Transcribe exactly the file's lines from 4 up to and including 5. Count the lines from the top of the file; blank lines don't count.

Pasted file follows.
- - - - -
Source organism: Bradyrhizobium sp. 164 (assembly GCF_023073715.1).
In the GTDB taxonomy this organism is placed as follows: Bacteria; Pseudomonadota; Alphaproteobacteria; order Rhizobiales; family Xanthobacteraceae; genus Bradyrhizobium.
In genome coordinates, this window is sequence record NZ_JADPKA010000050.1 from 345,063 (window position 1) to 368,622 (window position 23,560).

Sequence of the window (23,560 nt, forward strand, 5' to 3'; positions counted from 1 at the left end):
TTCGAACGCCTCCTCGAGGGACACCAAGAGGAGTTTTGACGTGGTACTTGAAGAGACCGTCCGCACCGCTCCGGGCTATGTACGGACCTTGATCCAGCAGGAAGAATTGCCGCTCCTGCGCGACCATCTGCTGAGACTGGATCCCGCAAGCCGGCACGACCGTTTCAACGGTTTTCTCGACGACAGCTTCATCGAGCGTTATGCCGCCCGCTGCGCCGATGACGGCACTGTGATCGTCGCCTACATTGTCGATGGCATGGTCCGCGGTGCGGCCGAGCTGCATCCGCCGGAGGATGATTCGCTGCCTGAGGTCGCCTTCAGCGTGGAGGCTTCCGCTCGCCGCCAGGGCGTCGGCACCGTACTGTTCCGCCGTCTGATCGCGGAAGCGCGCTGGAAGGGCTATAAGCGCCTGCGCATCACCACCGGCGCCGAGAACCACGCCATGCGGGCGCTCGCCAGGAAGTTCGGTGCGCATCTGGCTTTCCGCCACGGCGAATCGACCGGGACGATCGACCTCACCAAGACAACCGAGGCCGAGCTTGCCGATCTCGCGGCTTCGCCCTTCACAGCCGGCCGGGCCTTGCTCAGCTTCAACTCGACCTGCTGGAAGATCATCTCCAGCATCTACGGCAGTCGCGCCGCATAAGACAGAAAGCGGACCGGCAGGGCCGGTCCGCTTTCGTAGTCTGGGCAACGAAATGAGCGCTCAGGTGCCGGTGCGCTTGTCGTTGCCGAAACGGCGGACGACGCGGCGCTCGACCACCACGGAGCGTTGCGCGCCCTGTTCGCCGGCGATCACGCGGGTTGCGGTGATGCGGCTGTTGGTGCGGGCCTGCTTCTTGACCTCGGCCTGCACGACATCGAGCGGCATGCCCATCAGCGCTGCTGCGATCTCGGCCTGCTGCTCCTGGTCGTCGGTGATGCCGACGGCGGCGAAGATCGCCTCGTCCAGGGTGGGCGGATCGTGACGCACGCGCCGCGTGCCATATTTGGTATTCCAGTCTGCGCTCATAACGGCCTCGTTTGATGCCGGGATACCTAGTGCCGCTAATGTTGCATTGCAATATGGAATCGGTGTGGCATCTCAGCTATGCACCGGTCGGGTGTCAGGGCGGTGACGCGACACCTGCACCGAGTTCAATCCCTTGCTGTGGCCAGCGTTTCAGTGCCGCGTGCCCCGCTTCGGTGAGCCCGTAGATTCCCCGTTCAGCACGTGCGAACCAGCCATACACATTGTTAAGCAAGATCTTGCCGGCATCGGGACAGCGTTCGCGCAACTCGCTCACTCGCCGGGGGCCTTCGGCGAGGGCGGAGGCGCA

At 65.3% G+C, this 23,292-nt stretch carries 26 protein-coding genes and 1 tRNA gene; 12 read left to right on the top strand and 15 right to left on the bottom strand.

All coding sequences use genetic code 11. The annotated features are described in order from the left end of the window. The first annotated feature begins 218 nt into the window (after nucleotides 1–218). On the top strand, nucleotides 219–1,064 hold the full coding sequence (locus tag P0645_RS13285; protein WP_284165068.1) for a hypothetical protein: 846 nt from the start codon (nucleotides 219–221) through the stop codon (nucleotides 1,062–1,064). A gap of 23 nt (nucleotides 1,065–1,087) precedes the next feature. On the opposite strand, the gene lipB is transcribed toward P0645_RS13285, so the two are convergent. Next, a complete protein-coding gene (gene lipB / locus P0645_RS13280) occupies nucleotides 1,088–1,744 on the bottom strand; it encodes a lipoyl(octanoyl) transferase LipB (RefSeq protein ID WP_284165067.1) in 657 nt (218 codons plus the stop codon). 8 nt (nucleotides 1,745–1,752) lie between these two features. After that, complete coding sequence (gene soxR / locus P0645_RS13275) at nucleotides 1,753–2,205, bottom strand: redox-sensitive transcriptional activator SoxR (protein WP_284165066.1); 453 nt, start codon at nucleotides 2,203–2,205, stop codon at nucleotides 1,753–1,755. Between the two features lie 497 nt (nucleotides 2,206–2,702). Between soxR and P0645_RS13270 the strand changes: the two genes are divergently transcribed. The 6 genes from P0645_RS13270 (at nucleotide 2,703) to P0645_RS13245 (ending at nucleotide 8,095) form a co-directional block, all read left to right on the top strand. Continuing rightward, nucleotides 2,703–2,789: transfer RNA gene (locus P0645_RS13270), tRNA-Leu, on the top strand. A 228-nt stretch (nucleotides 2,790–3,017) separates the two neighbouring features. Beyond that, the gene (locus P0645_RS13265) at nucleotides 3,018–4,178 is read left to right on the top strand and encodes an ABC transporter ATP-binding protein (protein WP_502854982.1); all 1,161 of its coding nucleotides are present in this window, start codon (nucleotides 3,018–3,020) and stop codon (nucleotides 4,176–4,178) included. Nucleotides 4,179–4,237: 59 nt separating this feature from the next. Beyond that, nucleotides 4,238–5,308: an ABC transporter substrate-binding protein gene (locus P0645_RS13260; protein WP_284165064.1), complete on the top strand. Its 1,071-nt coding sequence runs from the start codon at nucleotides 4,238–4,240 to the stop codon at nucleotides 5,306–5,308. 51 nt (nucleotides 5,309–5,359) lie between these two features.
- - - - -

Sequence of the window (23,560 nt, forward strand, 5' to 3'; positions counted from 1 at the left end):
TTCGAACGCCTCCTCGAGGGACACCAAGAGGAGTTTTGACGTGGTACTTGAAGAGACCGTCCGCACCGCTCCGGGCTATGTACGGACCTTGATCCAGCAGGAAGAATTGCCGCTCCTGCGCGACCATCTGCTGAGACTGGATCCCGCAAGCCGGCACGACCGTTTCAACGGTTTTCTCGACGACAGCTTCATCGAGCGTTATGCCGCCCGCTGCGCCGATGACGGCACTGTGATCGTCGCCTACATTGTCGATGGCATGGTCCGCGGTGCGGCCGAGCTGCATCCGCCGGAGGATGATTCGCTGCCTGAGGTCGCCTTCAGCGTGGAGGCTTCCGCTCGCCGCCAGGGCGTCGGCACCGTACTGTTCCGCCGTCTGATCGCGGAAGCGCGCTGGAAGGGCTATAAGCGCCTGCGCATCACCACCGGCGCCGAGAACCACGCCATGCGGGCGCTCGCCAGGAAGTTCGGTGCGCATCTGGCTTTCCGCCACGGCGAATCGACCGGGACGATCGACCTCACCAAGACAACCGAGGCCGAGCTTGCCGATCTCGCGGCTTCGCCCTTCACAGCCGGCCGGGCCTTGCTCAGCTTCAACTCGACCTGCTGGAAGATCATCTCCAGCATCTACGGCAGTCGCGCCGCATAAGACAGAAAGCGGACCGGCAGGGCCGGTCCGCTTTCGTAGTCTGGGCAACGAAATGAGCGCTCAGGTGCCGGTGCGCTTGTCGTTGCCGAAACGGCGGACGACGCGGCGCTCGACCACCACGGAGCGTTGCGCGCCCTGTTCGCCGGCGATCACGCGGGTTGCGGTGATGCGGCTGTTGGTGCGGGCCTGCTTCTTGACCTCGGCCTGCACGACATCGAGCGGCATGCCCATCAGCGCTGCTGCGATCTCGGCCTGCTGCTCCTGGTCGTCGGTGATGCCGACGGCGGCGAAGATCGCCTCGTCCAGGGTGGGCGGATCGTGACGCACGCGCCGCGTGCCATATTTGGTATTCCAGTCTGCGCTCATAACGGCCTCGTTTGATGCCGGGATACCTAGTGCCGCTAATGTTGCATTGCAATATGGAATCGGTGTGGCATCTCAGCTATGCACCGGTCGGGTGTCAGGGCGGTGACGCGACACCTGCACCGAGTTCAATCCCTTGCTGTGGCCAGCGTTTCAGTGCCGCGTGCCCCGCTTCGGTGAGCCCGTAGATTCCCCGTTCAGCACGTGCGAACCAGCCATACACATTGTTAAGCAAGATCTTGCCGGCATCGGGACAGCGTTCGCGCAACTCGCTCACTCGCCGGGGGCCTTCGGCGAGGGCGGAGGCGCA